This is great for making Rye bread and Sourdough. It gives an amazing flavour to the bread.

You can use any flour to make your starter, I have found Rye flour to be the most reliable. I made several failed starters that have gone bad, and even one that went moldy after I left it alone for several days, forgotten, whilst I took my wife to hospital to give birth to our daughter.

One way to get a starter is to acquire a bit from somebody you know that already has some and just maintain the feeding cycle.

Its easy to make your own starter, using naturally occurring yeast from the air in your Kitchen.

You will need a large container, I use a container designed for holding a bag of flour, but have also used large kilner jars.

You will also need flour and warm water. I don’t tend to measure what I add but you are looking for a batter type of mixture, so around 50/50 works well. Give it a good whisk, cover loosely and set it aside – Don’t forget it is going to be fermenting so don’t clip your lid on!

After a couple of days you should see signs of fermentation, tiny bubbles, like the image at the top of the page. If you smell it, it should be taking on a sharp, almost vinegary smell. Add some more flour and water, whisk and set it aside again.

Remember that your starter is now a living thing, so, like you, it needs feeding and watering regularly, I do it every couple of days. You can remove some of your starter, as you wish, which makes a great opportunity to bake some bread with it!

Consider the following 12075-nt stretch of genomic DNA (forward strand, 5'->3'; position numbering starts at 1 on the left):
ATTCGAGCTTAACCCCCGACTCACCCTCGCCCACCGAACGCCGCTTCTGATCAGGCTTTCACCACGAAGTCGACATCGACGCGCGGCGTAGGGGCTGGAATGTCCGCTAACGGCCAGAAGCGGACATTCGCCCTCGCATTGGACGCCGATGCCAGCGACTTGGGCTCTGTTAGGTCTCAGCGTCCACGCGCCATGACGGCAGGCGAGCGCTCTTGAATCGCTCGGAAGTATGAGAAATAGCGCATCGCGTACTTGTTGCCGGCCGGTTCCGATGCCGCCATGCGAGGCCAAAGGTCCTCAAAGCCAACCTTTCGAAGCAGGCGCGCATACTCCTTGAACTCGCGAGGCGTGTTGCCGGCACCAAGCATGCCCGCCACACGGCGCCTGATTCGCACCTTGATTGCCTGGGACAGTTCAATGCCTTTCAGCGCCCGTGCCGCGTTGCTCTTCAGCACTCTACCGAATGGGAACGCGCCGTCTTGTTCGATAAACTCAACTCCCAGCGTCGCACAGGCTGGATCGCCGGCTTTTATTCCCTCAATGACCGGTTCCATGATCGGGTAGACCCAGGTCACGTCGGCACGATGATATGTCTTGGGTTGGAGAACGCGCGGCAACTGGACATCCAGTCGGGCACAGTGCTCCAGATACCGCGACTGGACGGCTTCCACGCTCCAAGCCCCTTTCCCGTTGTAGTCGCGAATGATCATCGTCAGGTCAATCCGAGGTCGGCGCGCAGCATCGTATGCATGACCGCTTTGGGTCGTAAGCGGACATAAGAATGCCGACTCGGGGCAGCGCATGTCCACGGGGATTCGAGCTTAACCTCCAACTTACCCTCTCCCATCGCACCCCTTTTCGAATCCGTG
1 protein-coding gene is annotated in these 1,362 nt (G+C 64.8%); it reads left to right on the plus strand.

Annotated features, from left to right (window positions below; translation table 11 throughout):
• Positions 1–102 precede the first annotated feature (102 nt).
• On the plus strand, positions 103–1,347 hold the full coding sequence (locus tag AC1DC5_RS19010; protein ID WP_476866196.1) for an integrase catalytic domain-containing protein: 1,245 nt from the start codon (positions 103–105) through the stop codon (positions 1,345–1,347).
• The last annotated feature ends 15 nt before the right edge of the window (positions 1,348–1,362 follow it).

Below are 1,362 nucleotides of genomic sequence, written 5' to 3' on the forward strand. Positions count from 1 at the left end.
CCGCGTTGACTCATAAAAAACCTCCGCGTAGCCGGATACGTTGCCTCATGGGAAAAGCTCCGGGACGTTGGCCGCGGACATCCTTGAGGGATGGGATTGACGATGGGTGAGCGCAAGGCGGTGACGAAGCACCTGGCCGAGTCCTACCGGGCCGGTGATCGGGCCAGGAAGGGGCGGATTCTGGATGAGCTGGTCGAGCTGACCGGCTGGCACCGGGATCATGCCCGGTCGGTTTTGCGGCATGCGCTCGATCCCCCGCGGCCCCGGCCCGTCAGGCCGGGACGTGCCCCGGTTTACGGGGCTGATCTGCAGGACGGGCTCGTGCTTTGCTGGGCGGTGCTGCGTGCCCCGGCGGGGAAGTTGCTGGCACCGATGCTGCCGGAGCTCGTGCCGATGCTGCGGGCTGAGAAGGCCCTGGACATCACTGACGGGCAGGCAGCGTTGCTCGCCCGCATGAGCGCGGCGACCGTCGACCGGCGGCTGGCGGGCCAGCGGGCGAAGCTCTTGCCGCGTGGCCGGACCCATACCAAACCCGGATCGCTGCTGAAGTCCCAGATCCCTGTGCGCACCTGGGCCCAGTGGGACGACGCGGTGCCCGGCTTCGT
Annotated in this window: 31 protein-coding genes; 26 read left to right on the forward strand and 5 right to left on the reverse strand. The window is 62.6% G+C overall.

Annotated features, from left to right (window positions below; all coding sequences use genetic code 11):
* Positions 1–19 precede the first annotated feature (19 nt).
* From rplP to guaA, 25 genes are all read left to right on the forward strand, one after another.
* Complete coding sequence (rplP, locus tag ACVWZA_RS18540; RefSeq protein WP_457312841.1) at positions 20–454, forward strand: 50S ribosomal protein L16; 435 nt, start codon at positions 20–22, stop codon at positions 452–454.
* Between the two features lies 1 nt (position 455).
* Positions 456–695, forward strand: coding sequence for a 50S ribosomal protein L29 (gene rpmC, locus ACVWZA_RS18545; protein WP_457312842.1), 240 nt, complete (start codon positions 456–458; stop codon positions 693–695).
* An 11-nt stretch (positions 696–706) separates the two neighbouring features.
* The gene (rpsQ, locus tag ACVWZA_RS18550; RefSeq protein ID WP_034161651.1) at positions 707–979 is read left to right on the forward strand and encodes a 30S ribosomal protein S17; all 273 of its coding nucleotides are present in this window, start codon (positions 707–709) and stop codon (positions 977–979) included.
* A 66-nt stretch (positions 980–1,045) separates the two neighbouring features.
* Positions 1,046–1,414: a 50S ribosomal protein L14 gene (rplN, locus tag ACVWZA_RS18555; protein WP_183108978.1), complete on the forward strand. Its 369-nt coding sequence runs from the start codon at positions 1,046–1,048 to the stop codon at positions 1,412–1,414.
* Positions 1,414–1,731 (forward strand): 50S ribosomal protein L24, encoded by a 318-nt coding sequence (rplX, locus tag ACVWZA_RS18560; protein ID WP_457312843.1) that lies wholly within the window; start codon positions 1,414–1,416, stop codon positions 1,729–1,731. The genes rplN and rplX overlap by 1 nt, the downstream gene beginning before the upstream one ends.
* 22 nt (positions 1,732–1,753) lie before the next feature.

Wait a week to 10 days for the starter to establish properly before trying to bake with it.

If you are unable to feed your starter for a period of time, stick it in the fridge. It should keep without being fed for about a week.

Garlic flatbread

FB_IMG_1493543549564These taste great with curries. They don’t take much effort, but will need making a little in advance.

 

 

 

 

 

Ingredients:

  • 200g white bread flour (sifted) + a little extra
  • 5g salt
  • 100g sourdough starter
  • Tsp of olive oil + a little extra for frying
  • 180 ml warm water (give or take)
  • 1 or 2 garlic cloves, grated (to taste)


Method:

Put the flour and salt into a large bowl and mix together.

Add the starter and olive oil and slowly add the water and mix together to form a dough. It needs to be workable, but slightly wetter will make a better loaf. You can add more or less water depending on how your dough feels. I find it varies slightly every time.

Tip out onto your worktop and knead for 5 minutes. I don’t bother to flour or oil the worktop, I never really found it necessary. There are various ways to knead your dough I like to stretch it out, then roll it back in and give it a 90 degree turn, before stretching it out again.

Put your dough into a lightly oiled bowl and cover loosely with a plastic bag to stop it drying out. Place somewhere warm, I usually put it near our wood-burner or in the conservatory on a warm day.

Leave to prove for several hours until the dough has roughly doubled in size. Sourdough takes longer to develop than bread made with shop bought yeast, but benefits from the extra time, as it develops a better flavour.

Flour your work surface and break your dough into 4 portions. Cover each portion with a coat of flour and squash to around 3 or 4 mm thick.